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Paul George Explained How He Came To Recognize ‘I Don’t Think I’m The 1 Guy’ On A Title Team

There was a time when Paul George was the leading man on a team that was a legitimate contender, as the Indiana Pacers reached back-to-back Eastern conference Finals in 2013 and 2014, only to run into the Big Three era Heat.

Now, he happily calls himself the No. 2 in Los Angeles to Kawhi Leonard, a role he willingly embraced when the Clippers came calling about a potential trade that would bring both him home alongside Leonard in 2019. To go from a budding superstar who was the central figure on a team to embracing a secondary starring role isn’t something many players do willingly, particularly in their prime years, but George took a wide view and realized that, to try and win a championship, he just wasn’t going to be able to do it as “The Guy.”

On this week’s Old Man and the Three podcast with JJ Redick, George explained the process he went through to come to that realization and the self-awareness and comfort in who he was as a person and player it required to willingly become the second fiddle.

Redick notes how rare it is for someone to have this mindset, because part of becoming an elite athlete is having such an insane self-confidence that it’s almost impossible not to believe you should be “the guy.” George, though, lived through that and I have little doubt running up against the Big Three era Heat shaped his view of what an elite team really looks like, and saw the sacrifices guys like Chris Bosh and Dwyane Wade made to make that possible. He also notes how his experience in OKC, where he had one of the best seasons of his career next to Russell Westbrook, showed him that playing off another star can bring out the best in him.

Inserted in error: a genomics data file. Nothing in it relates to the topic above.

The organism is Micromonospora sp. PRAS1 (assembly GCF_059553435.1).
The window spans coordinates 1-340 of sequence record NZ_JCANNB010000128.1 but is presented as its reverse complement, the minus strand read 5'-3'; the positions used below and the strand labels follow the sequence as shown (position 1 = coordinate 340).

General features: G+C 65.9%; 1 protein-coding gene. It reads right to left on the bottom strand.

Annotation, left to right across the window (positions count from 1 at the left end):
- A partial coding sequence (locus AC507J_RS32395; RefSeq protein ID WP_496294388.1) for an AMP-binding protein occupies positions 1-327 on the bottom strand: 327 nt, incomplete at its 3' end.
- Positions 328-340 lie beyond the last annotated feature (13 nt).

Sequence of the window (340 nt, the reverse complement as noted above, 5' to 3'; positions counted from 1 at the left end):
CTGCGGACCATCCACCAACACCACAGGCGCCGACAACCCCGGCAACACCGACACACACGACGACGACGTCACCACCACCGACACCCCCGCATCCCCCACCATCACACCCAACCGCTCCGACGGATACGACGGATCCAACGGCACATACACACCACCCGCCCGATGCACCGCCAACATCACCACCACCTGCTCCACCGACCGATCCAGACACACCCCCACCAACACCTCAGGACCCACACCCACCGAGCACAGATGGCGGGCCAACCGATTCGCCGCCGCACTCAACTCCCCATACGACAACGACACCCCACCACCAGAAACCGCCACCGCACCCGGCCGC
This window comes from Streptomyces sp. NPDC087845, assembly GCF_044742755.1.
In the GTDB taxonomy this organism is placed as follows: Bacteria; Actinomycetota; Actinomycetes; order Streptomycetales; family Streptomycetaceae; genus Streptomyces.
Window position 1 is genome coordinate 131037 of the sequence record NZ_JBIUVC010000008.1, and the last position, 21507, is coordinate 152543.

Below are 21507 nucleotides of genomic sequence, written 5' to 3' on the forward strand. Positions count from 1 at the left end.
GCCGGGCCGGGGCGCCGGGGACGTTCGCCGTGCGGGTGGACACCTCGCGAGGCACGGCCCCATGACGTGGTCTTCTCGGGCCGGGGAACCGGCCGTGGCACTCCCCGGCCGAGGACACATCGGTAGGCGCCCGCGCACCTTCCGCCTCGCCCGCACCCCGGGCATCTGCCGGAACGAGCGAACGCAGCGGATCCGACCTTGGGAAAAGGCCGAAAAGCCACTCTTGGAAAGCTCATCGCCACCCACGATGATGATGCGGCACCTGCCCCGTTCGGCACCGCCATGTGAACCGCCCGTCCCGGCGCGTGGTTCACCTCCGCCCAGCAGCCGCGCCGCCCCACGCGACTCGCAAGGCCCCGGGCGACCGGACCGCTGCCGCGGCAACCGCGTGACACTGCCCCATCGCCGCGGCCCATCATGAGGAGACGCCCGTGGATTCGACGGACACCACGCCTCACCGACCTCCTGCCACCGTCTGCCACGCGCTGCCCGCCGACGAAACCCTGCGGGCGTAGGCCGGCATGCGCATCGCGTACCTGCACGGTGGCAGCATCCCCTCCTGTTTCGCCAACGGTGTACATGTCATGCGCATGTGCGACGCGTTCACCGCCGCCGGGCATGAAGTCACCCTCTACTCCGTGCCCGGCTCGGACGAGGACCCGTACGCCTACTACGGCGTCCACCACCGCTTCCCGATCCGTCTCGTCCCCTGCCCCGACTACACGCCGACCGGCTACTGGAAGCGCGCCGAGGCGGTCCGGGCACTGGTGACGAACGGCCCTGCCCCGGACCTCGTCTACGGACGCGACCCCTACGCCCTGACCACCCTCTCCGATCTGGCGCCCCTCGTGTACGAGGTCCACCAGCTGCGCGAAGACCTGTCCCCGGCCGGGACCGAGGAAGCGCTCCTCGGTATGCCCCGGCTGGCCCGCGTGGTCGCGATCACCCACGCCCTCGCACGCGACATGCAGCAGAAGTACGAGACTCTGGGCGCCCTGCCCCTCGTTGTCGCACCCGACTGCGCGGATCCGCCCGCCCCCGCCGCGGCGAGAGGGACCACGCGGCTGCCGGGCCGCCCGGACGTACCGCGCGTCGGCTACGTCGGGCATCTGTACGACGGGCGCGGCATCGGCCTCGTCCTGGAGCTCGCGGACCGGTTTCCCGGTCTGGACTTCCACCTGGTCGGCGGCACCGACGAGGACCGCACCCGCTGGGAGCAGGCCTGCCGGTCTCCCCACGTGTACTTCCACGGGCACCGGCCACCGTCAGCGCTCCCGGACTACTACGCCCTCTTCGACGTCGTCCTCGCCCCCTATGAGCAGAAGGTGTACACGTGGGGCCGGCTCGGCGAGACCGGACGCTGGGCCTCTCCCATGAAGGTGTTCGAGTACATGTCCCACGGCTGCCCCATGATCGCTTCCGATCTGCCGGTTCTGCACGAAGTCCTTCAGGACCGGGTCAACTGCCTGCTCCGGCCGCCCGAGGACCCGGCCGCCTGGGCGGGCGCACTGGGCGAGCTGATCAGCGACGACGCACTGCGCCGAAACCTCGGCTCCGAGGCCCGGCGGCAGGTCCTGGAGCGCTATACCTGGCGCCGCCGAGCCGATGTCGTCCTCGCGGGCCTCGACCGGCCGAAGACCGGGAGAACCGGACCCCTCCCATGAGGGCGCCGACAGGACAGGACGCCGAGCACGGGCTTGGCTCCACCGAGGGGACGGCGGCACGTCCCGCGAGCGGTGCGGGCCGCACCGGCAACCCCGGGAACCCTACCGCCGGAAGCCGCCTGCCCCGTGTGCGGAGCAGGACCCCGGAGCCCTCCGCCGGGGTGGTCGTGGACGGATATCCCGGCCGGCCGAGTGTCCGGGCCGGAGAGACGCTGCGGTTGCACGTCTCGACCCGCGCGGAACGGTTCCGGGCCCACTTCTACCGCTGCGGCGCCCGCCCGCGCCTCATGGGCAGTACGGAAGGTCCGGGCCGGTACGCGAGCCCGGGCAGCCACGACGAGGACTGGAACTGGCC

George also explains that, for all his success, he’s never won a title at any level and just wants to figure out how to do that by any means necessary. He’s made “a shit ton” of money, in his words, and just wants to find that way to a championship, which he thinks calls for him to take on that No. 2 role. It’s admirable of George, and the truth is, the list of true No. 1 guys who have led teams to titles is very short. Of current players, that list is LeBron James, Stephen Curry, Giannis Antetokounmpo, Kawhi Leonard, and (depending on who you ask about that era of Warriors basketball) Kevin Durant.

That’s five guys and it’s really hard to be in that group — and most of them had All-Star assistance. Being the secondary star isn’t a bad gig at all, and being “the guy” is only really a big deal when it comes time to talk about all-time legacies and stacking up greats against greats — as we’ve seen with the Durant “bus driver” debate in recent years. For George, he seems fine not being in those conversations and just wants his shot a jewelry. Whether this season will bring that opportunity in L.A. remains to be seen, but he hopes this is the year Kawhi is healthy enough for him to play that second role for the entirety of a postseason run.